I am a student of the Microverse course since August 2019. In my free time (Sadly, It’s a very very short time), I have been reading a wonderful Sloterdijk’s book called “You must change your life”.
In that book, there is a definition of asceticism that I want to bring it up:
“In his differentiation between asceticisms, Nietzsche posited a clear divide between the priestly varieties on the one side, illuminated by his vicious gaze, and the disciplinary rules of intellectual workers, philosophers, and artists as well as the exercises of warriors and athletes on the other side...the latter only impose their regulations on themselves because they see them as a means of reaching their optimum as thinkers and creators of works.”
That definition makes sense to me when a compare my monastic routine as a Microverse student.
The daily routine consists of attending meetings where we practice algorithms, soft skills and working on projects where my partner and I have to face different situations that test our creativity, skills of researching and patience.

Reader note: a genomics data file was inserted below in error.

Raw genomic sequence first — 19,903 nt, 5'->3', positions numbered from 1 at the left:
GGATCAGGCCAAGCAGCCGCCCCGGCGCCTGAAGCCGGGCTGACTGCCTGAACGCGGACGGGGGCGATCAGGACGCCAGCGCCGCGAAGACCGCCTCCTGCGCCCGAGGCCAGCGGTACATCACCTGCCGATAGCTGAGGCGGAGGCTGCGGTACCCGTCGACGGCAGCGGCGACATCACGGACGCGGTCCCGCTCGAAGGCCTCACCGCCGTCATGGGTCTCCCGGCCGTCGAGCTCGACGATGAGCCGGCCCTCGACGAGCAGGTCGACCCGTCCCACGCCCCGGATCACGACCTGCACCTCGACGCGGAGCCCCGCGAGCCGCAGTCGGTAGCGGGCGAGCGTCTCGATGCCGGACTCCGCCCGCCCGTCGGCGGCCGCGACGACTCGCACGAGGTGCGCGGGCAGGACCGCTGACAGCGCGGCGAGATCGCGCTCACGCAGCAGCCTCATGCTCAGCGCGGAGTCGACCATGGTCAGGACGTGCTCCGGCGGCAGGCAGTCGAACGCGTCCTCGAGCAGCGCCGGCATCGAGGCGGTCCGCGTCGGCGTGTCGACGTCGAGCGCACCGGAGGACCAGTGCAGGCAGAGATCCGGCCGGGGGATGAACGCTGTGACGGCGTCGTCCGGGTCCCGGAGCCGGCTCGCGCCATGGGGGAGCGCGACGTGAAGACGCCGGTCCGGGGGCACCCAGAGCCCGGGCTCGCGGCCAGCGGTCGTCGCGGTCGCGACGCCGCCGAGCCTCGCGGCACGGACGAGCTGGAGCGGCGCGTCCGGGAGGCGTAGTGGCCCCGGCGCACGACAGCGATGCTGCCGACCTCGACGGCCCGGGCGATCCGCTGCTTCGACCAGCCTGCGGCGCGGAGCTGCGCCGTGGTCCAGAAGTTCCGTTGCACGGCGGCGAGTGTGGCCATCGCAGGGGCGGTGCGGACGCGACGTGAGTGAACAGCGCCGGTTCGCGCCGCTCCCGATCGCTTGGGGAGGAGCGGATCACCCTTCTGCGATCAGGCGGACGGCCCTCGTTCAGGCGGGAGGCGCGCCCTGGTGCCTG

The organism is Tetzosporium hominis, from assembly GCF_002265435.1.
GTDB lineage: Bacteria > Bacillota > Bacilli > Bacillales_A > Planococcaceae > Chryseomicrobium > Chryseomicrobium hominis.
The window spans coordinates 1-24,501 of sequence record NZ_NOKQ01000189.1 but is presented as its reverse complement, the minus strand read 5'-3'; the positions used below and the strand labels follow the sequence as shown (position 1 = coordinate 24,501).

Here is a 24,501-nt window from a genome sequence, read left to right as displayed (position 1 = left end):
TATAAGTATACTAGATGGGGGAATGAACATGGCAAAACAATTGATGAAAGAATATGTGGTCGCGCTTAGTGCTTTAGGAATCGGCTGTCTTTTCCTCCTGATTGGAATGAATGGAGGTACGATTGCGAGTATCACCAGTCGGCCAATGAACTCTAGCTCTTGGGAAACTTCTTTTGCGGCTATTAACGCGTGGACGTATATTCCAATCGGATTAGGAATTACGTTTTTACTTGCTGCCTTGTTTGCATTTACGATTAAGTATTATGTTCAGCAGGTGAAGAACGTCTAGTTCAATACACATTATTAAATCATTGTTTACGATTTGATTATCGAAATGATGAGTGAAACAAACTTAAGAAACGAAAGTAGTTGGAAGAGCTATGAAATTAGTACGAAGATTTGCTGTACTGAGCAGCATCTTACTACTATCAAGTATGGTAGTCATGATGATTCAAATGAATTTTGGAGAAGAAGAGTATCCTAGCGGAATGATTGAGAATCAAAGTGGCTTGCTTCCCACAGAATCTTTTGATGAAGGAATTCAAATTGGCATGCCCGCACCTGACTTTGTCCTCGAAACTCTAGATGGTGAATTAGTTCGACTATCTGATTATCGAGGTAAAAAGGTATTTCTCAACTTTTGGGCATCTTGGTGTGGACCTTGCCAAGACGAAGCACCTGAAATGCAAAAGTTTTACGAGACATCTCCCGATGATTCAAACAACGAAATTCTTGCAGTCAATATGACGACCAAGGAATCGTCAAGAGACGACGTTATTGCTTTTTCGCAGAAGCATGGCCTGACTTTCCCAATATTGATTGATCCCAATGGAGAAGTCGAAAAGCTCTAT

The formal routine in Microverse lasts 8 hours from Monday to Friday, however, the impact of the new content we learn create a passive time where we still are thinking about challenges we have, so it’s common to see students in the middle of a familiar dinner smiling because they find an idea to apply to their projects.
To be a great developer is acknowledge an ascetic life, a life where we impose restrictions like avoiding media distractions, reducing our social life, joining with people who share the same monastic style, people who respect our moments of loneliness but share with joy their experiences of reaching their optimum as Nietzche said.
Maybe could be less strict ways to get a great level as a developer, but people who choose programs like Microverse tend to pursue excellence beyond thinking future jobs and are amazed for this strange new brand field of knowledge known as computer science.
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